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Chinese dissidents the latest group of asylum seekers

18 April 20160 comments

Chinese dissidents are the latest group of asylum seekers looking for refuge in South East Asian countries.

Fears over the growing reach of Chinese security services on the part of many Chinese activists and a spate of recent disappearances have prompted increasing numbers of politically active Chinese to seek sanctuary elsewhere.

But leaving China doesn’t guarantee safety.

In two recent cases dissidents are believed to have been abducted from Thailand, another from Hong Kong.

Other people linked to a Hong Kong bookstore that sold gossipy titles on the lives of Chinese leaders have also disappeared.

Asylum-seekers in Thailand have become alarmed as the Thai government sent back about 100 asylum-seekers from China’s Turkic Muslim Uighur minority last summer, and repatriated two Chinese dissidents in November.

The Thai Government said they had violated immigration rules but critics point to Thailand’s military-led government as anxious to avoid angering Beijing, its biggest trading partner.

With President Xi Jinping’s more outward looking administration gaining popular domestic support, the communist government is pursuing greater cooperation with police abroad.

One aspect of the campaign popular within China is Beijing’s Skynet operation, which seeks the return of corrupt Chinese officials and others accused of absconding overseas with ill-gotten gains.

Since October 2014, China has seen the return of 124 corruption suspects who had fled to 34 countries, the country’s chief justice told the national legislature this month.

That campaign has had limited success in Australia and the US, neither of which have extradition treaties with China and require evidence that the offences they are accused of by China would also constitute a crime at home.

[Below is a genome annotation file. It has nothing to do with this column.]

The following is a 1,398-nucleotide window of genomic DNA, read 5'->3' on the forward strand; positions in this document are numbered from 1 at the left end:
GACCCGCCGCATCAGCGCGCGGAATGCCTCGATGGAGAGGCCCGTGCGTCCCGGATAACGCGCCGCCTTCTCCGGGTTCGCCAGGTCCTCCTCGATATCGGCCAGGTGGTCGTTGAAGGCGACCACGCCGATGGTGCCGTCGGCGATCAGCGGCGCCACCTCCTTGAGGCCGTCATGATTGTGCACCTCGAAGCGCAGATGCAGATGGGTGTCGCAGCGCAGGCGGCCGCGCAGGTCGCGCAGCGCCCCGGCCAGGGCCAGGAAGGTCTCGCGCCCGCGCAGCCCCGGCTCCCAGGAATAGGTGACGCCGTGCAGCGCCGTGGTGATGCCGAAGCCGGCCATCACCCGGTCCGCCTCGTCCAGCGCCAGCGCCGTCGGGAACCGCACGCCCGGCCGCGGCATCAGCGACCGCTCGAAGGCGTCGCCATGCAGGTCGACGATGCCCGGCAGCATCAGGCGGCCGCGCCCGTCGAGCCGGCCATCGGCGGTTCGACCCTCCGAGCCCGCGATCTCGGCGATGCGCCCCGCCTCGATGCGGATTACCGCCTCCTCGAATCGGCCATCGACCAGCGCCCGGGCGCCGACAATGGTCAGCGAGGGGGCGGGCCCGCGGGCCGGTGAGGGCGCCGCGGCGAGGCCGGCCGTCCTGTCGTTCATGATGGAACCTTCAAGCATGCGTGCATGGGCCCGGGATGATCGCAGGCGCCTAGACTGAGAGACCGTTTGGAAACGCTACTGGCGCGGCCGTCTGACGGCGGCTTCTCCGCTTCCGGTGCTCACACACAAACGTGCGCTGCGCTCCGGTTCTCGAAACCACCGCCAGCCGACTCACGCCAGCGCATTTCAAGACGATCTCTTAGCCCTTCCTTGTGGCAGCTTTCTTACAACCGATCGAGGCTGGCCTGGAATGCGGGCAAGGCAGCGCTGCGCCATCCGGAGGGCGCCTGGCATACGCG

Beijing has targeted not only corruption suspects but also dissidents who fled China.

Forced repatriations and alleged abductions have particularly rattled Chinese asylum-seekers who have congregated in Thailand, where the UN High Commissioner for Refugees has an office.

Beijing has become so ruthless that it grants us no way out at all,” said one democracy activist who fled to Thailand last year, after Chinese authorities detained him for 35 days for helping other activists with computer and technology issues.

“It won’t let us flee, but stays on our tail to catch us and bring us back to China, where we surely will be met with harsh persecutions and end up in misery,” the dissident told Reuters news agency.

Thailand is home to thousands of asylum-seekers from China and elsewhere, many of whom live under murky legal status. Even those who enter the country legally often overstay their visas.

Thailand has no law managing asylum-seekers fleeing conflict and persecution.
Activists say Thai authorities used to look the other way on Chinese asylum-seekers, but that changed after the May 2014 military coup.

Thai government has said authorities follow the rules when sending illegal immigrants back to their countries of origin.

“If we don’t, Thailand might become a hub for smugglers to transport people to third countries and we wouldn’t want that,” a spokesman said.

A spokesperson for the United Nations High Commissioner for Refugees (UNHCR) in Thailand said asylum-seekers are often caught up in routine illegal-immigration crackdowns.

Although the UN office has no control over how Thailand enforces immigration rules, it works with authorities to help asylum-seekers avoid being detained, the spokesperson said.


Laurie Nowell
AMES Australia Senior Journalist